A while back, BlogTO wrote an article about the best/worst hills in Toronto for cyclists and I really liked the map but it seemed like it was missing a lot of information so I decided to build upon the idea. I’ve created a Google Map which will show a lot of hills in Toronto with a colour coding system to illustrate how steep each hill is along with information on elevation and length. I’m missing a lot of hills but I’m slowly adding information whenever I have the time. If you have any feedback on what to add, how to improve it, or which hills to add please feel free to comment.
Hey everyone! It’s been a long time since I’ve last posted anything on Biking Toronto but I’ve been super busy finishing my undegrad and starting my new internship. During my downtime I’ve been doing a lot of tinkering with different things, this week I took a stab at screen printing. One of the prints that came out is this bike diagram taken from a really old manual featuring labels on main components of a bike and you could win it:
This was screen printed by hand on a piece of cloth.
When I reach 250 followers on Twitter I’ll host a raffle and give it away to one of my followers at random. To be eligible to win the print all you have to do is click on this link, hit the follow button and spread the word until I reach 250 followers.
Also, when I reach 300 followers one lucky person will also get the print screen printed on a t-shirt!
I also got another shirt design to give away too:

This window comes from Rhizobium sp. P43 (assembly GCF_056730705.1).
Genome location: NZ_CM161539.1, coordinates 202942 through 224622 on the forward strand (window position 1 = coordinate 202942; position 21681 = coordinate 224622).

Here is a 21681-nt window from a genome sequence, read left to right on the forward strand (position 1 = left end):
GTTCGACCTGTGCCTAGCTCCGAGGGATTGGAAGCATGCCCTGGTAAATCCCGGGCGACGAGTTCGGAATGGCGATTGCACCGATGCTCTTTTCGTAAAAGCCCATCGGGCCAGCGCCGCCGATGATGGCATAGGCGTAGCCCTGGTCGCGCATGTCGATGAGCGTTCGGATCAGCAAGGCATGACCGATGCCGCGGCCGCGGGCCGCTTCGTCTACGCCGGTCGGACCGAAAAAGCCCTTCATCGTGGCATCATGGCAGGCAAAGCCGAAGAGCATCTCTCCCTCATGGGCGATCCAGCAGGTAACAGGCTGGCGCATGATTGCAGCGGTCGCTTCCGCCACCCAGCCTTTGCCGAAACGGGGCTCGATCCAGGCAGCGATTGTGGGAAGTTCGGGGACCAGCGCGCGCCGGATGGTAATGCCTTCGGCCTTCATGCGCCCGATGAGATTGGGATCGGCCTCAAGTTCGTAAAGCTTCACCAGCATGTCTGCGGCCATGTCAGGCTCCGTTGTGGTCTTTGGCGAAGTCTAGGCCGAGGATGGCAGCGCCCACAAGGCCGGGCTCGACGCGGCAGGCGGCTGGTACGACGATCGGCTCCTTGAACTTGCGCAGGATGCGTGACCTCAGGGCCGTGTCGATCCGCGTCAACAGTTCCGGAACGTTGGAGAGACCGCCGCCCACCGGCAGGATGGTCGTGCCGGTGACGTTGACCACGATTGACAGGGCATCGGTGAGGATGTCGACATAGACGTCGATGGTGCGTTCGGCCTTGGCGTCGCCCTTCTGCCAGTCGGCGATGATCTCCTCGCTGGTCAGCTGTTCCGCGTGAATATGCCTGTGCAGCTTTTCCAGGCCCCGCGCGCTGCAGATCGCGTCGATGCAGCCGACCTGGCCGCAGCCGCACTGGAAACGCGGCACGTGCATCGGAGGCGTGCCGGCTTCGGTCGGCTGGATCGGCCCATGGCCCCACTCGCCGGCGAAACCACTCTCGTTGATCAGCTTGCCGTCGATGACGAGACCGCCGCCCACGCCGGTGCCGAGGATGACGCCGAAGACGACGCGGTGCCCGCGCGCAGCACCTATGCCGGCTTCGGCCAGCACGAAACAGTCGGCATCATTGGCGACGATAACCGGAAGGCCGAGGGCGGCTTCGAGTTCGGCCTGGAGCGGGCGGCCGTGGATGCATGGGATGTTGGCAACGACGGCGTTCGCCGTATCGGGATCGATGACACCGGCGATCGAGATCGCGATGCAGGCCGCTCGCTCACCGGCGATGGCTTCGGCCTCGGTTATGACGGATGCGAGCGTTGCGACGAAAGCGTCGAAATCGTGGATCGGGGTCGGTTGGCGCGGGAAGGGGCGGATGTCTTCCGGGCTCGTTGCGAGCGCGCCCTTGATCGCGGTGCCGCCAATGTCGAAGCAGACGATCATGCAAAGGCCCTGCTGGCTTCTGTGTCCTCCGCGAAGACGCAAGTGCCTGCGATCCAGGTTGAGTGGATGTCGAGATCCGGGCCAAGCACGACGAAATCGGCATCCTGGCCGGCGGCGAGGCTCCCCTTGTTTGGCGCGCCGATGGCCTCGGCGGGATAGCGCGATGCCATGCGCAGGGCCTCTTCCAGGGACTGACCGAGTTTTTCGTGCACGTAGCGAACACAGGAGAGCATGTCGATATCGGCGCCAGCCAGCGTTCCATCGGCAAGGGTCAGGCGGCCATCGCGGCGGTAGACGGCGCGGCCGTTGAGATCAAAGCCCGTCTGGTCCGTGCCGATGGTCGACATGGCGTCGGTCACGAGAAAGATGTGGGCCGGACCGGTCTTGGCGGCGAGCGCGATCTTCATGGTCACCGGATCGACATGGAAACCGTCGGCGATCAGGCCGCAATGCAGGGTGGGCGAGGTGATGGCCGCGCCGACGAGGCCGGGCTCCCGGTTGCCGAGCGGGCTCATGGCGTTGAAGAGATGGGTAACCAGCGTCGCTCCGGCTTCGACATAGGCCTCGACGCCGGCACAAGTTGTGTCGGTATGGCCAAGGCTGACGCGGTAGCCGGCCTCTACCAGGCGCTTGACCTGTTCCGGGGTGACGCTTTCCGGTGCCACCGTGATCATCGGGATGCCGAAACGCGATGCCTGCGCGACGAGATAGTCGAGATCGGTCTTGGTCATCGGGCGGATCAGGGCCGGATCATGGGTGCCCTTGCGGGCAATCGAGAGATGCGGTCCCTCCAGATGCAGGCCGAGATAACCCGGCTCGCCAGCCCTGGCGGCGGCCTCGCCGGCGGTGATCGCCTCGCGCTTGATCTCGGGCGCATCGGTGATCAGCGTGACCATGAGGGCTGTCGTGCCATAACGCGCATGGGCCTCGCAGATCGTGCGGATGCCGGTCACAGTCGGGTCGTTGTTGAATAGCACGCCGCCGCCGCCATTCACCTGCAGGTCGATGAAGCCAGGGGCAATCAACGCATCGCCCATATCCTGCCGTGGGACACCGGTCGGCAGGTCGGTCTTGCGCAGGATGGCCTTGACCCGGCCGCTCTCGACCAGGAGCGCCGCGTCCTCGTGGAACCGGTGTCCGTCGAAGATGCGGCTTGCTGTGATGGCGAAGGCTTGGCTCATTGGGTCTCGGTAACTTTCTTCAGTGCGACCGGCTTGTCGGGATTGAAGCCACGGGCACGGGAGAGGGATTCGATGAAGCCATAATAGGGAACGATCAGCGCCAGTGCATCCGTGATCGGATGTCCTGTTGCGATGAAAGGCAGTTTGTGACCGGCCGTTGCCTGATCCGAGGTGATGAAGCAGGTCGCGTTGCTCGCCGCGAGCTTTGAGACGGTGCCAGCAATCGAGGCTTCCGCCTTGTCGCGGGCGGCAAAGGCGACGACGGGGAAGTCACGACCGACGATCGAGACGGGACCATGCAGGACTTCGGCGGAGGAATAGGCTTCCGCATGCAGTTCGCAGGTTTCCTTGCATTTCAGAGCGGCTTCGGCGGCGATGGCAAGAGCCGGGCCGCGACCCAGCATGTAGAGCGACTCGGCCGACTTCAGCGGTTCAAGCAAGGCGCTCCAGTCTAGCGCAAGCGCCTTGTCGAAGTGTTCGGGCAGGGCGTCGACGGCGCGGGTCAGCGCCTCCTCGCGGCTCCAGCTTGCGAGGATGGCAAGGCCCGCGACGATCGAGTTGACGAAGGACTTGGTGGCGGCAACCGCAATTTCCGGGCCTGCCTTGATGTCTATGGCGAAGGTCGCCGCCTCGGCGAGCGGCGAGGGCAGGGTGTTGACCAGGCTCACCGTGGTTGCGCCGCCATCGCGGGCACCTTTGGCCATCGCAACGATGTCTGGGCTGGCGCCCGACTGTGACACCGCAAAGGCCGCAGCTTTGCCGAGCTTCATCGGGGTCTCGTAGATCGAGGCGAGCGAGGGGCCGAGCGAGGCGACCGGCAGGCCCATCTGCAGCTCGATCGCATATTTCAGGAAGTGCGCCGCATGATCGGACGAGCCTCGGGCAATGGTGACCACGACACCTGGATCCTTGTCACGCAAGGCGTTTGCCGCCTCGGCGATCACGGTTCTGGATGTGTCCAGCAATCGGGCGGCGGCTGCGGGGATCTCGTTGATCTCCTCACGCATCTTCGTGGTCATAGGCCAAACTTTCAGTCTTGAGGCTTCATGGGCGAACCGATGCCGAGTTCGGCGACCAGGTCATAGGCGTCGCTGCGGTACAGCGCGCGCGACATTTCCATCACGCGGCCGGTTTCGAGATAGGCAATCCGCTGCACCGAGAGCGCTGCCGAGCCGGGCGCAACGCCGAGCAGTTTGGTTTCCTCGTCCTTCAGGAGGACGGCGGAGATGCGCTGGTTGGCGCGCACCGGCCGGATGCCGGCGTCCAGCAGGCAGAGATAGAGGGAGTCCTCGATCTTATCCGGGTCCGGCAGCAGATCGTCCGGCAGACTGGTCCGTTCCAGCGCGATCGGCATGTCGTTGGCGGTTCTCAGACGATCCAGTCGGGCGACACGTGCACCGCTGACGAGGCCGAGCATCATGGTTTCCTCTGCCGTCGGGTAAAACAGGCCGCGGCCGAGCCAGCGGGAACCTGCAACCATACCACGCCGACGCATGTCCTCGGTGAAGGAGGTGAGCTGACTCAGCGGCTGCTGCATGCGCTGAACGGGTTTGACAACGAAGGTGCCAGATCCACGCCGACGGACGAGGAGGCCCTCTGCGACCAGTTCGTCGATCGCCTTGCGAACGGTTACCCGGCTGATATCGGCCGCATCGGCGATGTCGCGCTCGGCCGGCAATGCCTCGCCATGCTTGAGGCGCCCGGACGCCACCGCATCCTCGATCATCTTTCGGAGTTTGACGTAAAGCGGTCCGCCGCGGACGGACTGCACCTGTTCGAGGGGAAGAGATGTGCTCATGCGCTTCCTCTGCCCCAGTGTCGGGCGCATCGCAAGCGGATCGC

The shirt will be hand printed by me and the colour and print colour will be different and based on whatever materials I have around.
Milk crates are one of the versatile objects around. They’re great at garage sales for storing dozens vinyl records, they are also great for sitting on while busking on the street. A lot of cyclists adorn these plastic boxes on their rear racks as cheap, sturdy and rust proof baskets. Unfortunately, because many of them are bolted or zip-tied onto the rack it prevents riders from using the sides of the racks for panniers or more baskets. My neighbour was throwing out some old trinkets in a milk crate so I managed to get a hold of one (along with an Ikea stool), rather than slapping it on the top of my rack I decided to turn it into a removable pannier. Here’s a quick (and easy) DIY on how to make your own for less than $10.
My Beater Bike ready for some grocery shopping.
What you will need:
-Pannier clips (I got mine at MEC for $6)
-longer bolts and matching nuts